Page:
Google Pixel XL – Battery Life
Battery life on the Pixel XL is fantastic, and screen aside, it’s one of the few things that sets it apart from the smaller model. Tucked inside is a non-removable 3,450mAh cell – 50mAh smaller than the Samsung Galaxy S7 Edge – and it can easily make it through the day and into the next without any issues.
I typically unplug at 7am, have multiple email accounts constantly dragging in messages and multiple Slack, Twitter and Facebook accounts all constantly on the lookout. An hour of Spotify streaming on the way to work used only 5%, while an hour of HD streaming from Netflix used up between 8-9%. Graphics-intensive games – I was using Modern Combat and Real Racing – eat through about 13-15% per hour, with lesser demanding titles (Dots, Alto’s Adventure, and so on) using about half of that.
Those numbers are hardly a revelation, but they aren’t the reason the battery impresses. It’s how it consumes power when you’re not using it, or only conducting basic tasks. Standby times are fantastic; leave the phone overnight and it will barely use any power.
It also charges exceptionally quickly, only lagging behind the OnePlus 3 when it comes to charge times in relation to the size. A full charge from 0% takes about 1hr 20mins; I managed to go from 20% to 90% in only 35 minutes.
It’s Quick Charge 3.0-compatible and, like the Nexus 6P, uses USB Type-C instead of micro-USB. Google has also included two USB Type-C cables in the box: A USB Type-C to USB Type-C that plugs into the wall adapter, plus a USB Type-C to full-size USB for plugging into your computer.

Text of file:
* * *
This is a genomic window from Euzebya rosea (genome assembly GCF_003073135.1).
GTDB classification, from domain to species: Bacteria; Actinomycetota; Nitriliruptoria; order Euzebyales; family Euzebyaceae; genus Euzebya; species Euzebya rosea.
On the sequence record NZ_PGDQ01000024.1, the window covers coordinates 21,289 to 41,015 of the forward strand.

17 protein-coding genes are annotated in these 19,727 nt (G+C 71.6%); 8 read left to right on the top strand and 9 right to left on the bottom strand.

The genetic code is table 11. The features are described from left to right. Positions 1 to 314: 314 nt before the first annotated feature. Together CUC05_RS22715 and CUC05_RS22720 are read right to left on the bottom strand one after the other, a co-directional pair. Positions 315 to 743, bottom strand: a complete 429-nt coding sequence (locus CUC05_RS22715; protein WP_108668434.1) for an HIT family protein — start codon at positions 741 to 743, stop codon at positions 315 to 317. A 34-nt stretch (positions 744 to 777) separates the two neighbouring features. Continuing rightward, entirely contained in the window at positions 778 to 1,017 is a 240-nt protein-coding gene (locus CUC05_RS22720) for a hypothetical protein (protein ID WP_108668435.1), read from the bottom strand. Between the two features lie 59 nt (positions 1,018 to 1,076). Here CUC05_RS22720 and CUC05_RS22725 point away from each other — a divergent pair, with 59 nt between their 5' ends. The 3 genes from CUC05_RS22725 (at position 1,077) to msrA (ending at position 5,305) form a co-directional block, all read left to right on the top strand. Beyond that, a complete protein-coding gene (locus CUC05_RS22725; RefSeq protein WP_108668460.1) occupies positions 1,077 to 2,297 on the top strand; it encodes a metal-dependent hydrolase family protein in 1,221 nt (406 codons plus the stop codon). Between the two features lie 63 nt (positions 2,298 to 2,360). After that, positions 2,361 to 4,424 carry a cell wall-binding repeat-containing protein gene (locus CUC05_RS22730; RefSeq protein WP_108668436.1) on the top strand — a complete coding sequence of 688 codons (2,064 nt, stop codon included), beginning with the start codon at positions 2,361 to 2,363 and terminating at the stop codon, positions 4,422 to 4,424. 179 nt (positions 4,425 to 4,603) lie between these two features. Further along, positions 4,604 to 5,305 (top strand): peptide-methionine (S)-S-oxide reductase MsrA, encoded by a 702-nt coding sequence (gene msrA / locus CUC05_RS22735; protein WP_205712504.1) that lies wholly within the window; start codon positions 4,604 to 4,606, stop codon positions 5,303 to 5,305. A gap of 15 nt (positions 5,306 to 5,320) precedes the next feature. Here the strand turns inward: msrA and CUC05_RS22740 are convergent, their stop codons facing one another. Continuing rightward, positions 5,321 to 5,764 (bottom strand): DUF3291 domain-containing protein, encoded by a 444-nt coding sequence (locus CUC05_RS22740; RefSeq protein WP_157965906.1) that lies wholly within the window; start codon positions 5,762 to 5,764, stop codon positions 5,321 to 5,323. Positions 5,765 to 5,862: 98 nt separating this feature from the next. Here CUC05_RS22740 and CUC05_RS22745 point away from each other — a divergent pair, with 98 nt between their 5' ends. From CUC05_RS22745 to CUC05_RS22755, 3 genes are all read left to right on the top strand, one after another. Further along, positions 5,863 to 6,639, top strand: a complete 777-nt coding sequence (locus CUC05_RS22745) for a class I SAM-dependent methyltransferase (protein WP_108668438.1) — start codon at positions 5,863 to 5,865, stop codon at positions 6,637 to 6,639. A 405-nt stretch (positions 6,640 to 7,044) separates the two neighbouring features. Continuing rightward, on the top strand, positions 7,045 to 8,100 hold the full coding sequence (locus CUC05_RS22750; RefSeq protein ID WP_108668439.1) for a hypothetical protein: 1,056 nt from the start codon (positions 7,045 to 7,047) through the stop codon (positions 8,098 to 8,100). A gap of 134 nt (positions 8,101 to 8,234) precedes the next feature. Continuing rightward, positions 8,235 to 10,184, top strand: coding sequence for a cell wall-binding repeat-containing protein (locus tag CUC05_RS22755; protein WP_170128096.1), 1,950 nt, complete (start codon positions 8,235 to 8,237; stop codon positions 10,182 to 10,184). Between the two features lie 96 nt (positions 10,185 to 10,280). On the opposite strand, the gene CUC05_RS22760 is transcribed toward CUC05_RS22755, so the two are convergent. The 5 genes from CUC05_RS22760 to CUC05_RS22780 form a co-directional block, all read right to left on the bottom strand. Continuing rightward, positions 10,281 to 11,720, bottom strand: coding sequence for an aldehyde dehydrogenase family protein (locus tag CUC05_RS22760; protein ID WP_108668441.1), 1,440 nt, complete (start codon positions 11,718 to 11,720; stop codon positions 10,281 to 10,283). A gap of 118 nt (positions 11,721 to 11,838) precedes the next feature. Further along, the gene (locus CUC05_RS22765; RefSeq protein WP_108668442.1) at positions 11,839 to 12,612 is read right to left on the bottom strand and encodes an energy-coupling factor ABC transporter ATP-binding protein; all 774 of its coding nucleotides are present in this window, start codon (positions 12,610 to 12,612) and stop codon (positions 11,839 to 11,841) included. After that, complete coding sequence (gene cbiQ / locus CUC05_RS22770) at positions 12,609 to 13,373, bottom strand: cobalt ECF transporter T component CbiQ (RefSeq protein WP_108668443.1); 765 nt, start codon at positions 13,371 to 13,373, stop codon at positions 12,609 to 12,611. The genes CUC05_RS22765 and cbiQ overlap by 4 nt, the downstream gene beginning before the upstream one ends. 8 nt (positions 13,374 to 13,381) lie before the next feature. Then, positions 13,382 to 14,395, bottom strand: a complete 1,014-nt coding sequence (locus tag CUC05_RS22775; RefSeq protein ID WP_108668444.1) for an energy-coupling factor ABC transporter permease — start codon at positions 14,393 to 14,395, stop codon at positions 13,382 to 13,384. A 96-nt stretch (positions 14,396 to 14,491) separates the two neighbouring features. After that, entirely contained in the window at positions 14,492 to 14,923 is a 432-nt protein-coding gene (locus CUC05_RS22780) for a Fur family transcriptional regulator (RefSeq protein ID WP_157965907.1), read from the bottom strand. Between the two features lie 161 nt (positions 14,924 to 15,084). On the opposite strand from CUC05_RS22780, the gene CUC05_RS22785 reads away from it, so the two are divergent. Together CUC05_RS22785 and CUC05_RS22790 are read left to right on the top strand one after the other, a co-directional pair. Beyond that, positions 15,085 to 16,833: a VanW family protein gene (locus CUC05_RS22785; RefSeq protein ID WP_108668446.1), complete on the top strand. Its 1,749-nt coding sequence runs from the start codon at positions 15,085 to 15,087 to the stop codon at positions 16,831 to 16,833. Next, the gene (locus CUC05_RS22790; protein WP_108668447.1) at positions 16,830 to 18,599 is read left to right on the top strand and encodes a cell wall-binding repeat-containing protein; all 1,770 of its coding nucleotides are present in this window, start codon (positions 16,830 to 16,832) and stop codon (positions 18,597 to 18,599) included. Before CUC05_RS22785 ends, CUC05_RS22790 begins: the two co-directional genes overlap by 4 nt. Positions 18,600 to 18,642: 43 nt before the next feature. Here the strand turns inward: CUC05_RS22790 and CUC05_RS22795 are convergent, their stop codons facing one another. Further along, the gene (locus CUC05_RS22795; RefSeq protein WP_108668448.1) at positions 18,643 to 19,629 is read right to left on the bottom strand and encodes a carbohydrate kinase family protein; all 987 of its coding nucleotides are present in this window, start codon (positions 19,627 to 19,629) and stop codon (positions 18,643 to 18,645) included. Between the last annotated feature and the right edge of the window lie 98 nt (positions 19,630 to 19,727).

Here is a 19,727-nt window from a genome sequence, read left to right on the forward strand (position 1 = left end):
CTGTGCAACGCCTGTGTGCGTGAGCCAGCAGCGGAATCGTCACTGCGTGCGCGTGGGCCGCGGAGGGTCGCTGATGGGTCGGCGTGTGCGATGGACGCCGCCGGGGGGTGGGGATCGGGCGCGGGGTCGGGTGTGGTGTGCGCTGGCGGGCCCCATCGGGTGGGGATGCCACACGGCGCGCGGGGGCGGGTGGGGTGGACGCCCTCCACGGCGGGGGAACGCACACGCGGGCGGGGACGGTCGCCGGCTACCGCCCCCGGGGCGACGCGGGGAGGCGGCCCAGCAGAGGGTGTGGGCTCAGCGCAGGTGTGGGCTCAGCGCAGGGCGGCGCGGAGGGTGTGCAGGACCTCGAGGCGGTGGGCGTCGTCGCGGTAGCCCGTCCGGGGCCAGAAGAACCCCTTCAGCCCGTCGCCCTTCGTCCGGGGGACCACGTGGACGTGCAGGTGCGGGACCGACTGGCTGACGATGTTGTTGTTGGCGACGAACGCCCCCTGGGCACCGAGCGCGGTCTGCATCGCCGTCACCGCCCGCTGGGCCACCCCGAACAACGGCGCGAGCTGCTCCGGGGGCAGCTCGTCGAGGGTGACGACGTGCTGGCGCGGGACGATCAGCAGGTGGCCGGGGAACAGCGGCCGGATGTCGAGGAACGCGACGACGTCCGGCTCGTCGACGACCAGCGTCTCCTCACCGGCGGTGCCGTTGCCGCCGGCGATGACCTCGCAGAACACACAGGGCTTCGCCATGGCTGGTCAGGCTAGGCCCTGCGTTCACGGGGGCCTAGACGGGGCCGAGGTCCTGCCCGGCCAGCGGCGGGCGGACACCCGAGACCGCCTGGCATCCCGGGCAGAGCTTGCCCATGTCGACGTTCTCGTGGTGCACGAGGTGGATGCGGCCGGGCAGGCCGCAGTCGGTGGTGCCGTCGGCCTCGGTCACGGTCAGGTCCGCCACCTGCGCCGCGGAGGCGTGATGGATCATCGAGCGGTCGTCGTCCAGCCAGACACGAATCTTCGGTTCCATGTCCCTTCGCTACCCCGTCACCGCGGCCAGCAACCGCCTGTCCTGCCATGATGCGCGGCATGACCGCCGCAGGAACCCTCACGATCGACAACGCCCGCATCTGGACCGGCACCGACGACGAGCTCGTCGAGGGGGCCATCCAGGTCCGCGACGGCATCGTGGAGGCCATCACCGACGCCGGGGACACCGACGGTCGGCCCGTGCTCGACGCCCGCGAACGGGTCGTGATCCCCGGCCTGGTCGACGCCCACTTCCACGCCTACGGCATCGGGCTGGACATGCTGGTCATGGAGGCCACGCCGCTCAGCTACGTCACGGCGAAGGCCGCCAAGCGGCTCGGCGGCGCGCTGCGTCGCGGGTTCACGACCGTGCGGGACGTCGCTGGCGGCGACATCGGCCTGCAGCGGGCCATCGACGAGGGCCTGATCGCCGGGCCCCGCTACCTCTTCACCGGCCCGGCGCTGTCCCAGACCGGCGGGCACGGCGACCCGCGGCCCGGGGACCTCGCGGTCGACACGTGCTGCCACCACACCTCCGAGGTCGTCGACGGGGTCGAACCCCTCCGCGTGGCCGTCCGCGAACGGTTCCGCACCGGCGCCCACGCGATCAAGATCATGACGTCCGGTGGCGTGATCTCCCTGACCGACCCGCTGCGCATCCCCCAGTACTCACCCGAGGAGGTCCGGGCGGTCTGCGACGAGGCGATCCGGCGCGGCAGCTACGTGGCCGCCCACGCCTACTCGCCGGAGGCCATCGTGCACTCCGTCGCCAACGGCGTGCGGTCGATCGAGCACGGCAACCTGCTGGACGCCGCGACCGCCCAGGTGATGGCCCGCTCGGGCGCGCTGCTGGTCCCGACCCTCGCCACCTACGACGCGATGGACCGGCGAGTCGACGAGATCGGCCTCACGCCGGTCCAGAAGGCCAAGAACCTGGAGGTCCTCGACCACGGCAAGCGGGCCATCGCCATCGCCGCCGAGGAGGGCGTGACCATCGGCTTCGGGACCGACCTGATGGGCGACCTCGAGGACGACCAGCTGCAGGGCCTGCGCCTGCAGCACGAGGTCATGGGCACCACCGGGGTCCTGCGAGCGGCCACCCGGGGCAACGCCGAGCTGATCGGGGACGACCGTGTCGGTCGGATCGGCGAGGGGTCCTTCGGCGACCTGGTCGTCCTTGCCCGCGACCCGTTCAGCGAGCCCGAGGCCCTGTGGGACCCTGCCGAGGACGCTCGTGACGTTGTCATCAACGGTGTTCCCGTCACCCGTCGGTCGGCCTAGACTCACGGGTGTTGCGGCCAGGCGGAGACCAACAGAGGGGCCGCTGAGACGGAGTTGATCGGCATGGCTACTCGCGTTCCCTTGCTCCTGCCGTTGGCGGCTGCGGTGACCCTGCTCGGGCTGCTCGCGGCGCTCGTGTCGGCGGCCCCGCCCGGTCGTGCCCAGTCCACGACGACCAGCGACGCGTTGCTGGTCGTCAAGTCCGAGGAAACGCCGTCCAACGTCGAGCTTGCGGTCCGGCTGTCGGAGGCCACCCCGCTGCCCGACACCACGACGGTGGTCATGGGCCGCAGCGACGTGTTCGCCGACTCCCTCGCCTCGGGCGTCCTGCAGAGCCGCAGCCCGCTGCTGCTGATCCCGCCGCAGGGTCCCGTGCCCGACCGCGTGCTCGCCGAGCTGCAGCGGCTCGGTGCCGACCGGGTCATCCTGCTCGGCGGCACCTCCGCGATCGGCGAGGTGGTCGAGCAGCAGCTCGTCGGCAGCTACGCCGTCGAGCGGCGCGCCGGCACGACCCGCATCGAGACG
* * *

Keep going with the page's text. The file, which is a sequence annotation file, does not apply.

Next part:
Should I buy the Pixel XL?
Look past the slightly mundane design, and you’ll find yourself a complete phone that more than justifies its lofty price tag. Yes, it is possible to get a great Android phone without spending £600+, but in the Pixel XL you have the very best of what’s on offer.
Google taking full control of this phone is a revelation, and it should really make other Android OEMs worried. The optimisation here is fantastic; it’s the fastest Android phone in general use, and the battery lasts longer than similarly sized cells.
It isn’t perfect, though: a lack of water-resistance and a microSD stand out when you’re comparing it to other similarly prices phones.
A true iPhone and Samsung Galaxy S7 rival featuring the best version of Android yet – and a camera that’s sure to get you excited about snapping away with your handset.
How we test phones
We test every mobile phone we review thoroughly. We use industry standard tests to compare features properly and we use the phone as our main device over the review period. We’ll always tell you what we find and we never, ever, accept money to review a product.
Score in detail
Battery Life 9
Calls & Sound 7
Screen Quality 9